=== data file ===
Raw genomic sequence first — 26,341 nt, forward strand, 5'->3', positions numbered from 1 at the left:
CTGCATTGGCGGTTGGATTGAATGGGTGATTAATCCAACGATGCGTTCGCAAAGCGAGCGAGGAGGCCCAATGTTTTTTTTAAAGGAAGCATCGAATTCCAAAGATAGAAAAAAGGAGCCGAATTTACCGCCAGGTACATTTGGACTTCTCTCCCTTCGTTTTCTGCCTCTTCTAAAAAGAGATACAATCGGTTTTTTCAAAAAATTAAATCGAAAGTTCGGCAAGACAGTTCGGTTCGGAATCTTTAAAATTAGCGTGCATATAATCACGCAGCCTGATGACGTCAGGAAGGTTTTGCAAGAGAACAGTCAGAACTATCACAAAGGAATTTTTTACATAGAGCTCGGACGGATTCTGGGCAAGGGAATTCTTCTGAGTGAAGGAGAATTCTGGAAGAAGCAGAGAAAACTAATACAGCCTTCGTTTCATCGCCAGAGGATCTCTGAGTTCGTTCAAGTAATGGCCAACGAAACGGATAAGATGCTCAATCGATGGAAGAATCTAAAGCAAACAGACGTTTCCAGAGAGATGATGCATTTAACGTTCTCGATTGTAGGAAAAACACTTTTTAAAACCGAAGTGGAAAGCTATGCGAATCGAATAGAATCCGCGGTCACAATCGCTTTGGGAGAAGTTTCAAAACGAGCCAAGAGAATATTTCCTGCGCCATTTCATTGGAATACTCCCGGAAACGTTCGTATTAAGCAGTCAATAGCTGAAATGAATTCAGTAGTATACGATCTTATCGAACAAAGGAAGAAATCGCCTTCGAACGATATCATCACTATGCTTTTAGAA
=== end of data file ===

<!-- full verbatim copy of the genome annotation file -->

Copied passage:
Raw genomic sequence first — 26,341 nt, forward strand, 5'->3', positions numbered from 1 at the left:
CTGCATTGGCGGTTGGATTGAATGGGTGATTAATCCAACGATGCGTTCGCAAAGCGAGCGAGGAGGCCCAATGTTTTTTTTAAAGGAAGCATCGAATTCCAAAGATAGAAAAAAGGAGCCGAATTTACCGCCAGGTACATTTGGACTTCTCTCCCTTCGTTTTCTGCCTCTTCTAAAAAGAGATACAATCGGTTTTTTCAAAAAATTAAATCGAAAGTTCGGCAAGACAGTTCGGTTCGGAATCTTTAAAATTAGCGTGCATATAATCACGCAGCCTGATGACGTCAGGAAGGTTTTGCAAGAGAACAGTCAGAACTATCACAAAGGAATTTTTTACATAGAGCTCGGACGGATTCTGGGCAAGGGAATTCTTCTGAGTGAAGGAGAATTCTGGAAGAAGCAGAGAAAACTAATACAGCCTTCGTTTCATCGCCAGAGGATCTCTGAGTTCGTTCAAGTAATGGCCAACGAAACGGATAAGATGCTCAATCGATGGAAGAATCTAAAGCAAACAGACGTTTCCAGAGAGATGATGCATTTAACGTTCTCGATTGTAGGAAAAACACTTTTTAAAACCGAAGTGGAAAGCTATGCGAATCGAATAGAATCCGCGGTCACAATCGCTTTGGGAGAAGTTTCAAAACGAGCCAAGAGAATATTTCCTGCGCCATTTCATTGGAATACTCCCGGAAACGTTCGTATTAAGCAGTCAATAGCTGAAATGAATTCAGTAGTATACGATCTTATCGAACAAAGGAAGAAATCGCCTTCGAACGATATCATCACTATGCTTTTAGAA